Office Creepers

The purpose of this circular is to reduce the incidence of theft in the workplace, and to decrease workplace office burglaries, committed by individuals commonly referred to as the “Office Creeper.” The “Office Creeper” is an individual who enters an office building, disguised as a fellow office worker or a stranger posing as a repair, delivery, cleaning or other service personnel. The “Office Creeper” could be male or female dressed in a suit and tie or in the attire that is appropriate for that work environment. This circular contains valuable theft prevention tips that can help you avoid becoming a victim of crime. The Los Angeles Police Department (LAPD) believes you can reduce the risk of crime, at the work place, by applying these simple precautions.


If you see someone wandering, or appearing to be lost, in your building, ask if you can help them by asking simple questions such as, “May I help you?” or “Who are you here to see?” If the person has legitimate business in the building, he or she will appreciate your assistance. Escort them to the correct office, or to the “house phone” to call their intended contact. If not, ask the person to leave the building, but only if you feel comfortable doing so. If the person refuses to leave, call the police or building security. Be prepared to describe the person when you call the police. Learn your organization’s safety guidelines and policies. Review them often.

The following are examples of behaviors that could be considered suspicious:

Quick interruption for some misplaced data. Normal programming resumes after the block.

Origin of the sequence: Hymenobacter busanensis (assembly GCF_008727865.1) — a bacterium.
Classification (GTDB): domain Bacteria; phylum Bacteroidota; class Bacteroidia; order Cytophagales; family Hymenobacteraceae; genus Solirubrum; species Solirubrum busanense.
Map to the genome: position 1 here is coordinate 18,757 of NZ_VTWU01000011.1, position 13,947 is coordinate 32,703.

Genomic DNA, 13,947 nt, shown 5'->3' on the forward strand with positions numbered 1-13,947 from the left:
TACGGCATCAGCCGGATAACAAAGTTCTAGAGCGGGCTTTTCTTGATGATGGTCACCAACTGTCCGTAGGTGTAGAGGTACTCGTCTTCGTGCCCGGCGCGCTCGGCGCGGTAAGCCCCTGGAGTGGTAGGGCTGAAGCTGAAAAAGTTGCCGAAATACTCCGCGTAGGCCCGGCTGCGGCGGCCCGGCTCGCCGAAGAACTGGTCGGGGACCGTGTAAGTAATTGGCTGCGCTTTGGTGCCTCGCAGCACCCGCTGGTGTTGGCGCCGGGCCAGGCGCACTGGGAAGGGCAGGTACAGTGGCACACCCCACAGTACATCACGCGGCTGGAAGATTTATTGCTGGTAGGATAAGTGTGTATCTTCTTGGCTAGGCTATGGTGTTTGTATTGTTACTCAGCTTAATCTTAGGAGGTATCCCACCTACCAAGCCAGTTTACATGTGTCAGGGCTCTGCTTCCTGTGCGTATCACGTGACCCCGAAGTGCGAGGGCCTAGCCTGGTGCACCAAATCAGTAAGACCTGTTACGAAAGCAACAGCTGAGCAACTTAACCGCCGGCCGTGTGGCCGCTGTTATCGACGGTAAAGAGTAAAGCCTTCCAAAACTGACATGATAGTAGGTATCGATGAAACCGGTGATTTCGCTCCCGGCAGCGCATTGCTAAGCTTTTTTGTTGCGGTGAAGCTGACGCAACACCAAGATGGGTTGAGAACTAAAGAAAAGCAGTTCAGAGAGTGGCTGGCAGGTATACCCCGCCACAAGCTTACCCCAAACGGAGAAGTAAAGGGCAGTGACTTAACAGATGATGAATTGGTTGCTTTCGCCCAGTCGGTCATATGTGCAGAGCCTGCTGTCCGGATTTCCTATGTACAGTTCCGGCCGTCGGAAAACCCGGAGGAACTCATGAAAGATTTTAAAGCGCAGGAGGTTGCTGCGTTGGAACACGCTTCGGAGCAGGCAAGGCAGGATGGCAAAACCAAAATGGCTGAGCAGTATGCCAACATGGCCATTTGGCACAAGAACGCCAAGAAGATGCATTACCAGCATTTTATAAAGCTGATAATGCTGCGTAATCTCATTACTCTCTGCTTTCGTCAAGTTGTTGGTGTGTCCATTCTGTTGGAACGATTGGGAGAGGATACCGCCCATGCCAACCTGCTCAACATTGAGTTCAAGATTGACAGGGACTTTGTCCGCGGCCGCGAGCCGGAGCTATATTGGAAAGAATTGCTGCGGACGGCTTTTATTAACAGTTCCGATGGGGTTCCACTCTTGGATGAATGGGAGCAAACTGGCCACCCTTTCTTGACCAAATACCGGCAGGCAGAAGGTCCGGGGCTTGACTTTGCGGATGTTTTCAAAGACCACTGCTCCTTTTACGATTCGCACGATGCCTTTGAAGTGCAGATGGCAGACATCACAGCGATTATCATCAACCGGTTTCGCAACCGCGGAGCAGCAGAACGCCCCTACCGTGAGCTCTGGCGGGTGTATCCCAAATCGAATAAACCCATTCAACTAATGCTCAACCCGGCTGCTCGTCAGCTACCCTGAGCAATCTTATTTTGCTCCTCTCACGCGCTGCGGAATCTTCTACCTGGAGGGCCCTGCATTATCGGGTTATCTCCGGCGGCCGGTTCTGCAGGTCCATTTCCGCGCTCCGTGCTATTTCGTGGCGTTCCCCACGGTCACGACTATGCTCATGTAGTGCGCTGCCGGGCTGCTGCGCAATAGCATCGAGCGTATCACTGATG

• An unfamiliar person going from room to room or office to office;
  • A person standing in a hallway for a long period of time;
  • A person waiting outside of the building near the time that the building will be opening or closing; and
  • Watch out for the ” Head Popper.” A “Head Popper” is an opportunistic thief or burglar who peers his/her head quickly into a room or opens a wrong door, pretending to look for a specific office or person. Their intention is to deprive the rightful owner of property (i.e., credit cards, money, car keys, laptop computer, etc.).


You and your co-workers may want to establish an Office Watch Program for your building. This can be set up by office, section, or floor to help alert each other of unauthorized visitors or potential criminal activities. This program can follow the same guidelines as introduced in the Neighborhood Watch Circular.


Preventing theft is every employee’s responsibility. Having the “Its not my problem” attitude is not realistic or practical. Everyone must work together, to become the eyes and ears that will help keep the work place crime free.

Use keys, electronic access card and codes properly.

  • Never share them with anyone;
  • Report lost keys;
  • Do not place personal identification on key rings;
  • Keep personal keys and office keys on separate key rings;
  • Never leave office keys, to locked cabinets or closets, in unlocked drawers or on open hooks;
  • If you discover your keys missing, call your office security representative. Consider having locks rekeyed and new keys issued if they do not turn up;
  • Keep a chronological key roster of the keys that are currently assigned to employees; and
  • When an employee’s assignment changes, have a mechanism in place that will require them to return all keys or security items that provide access to your office or business.

When individuals leave their office(s), most “hide” their purses under their desks or in unlocked file drawers. Many men believe that leaving their wallets in their jacket pockets or briefcases is safe. That is the first place an “office creeper” looks and those few seconds can cause you grief.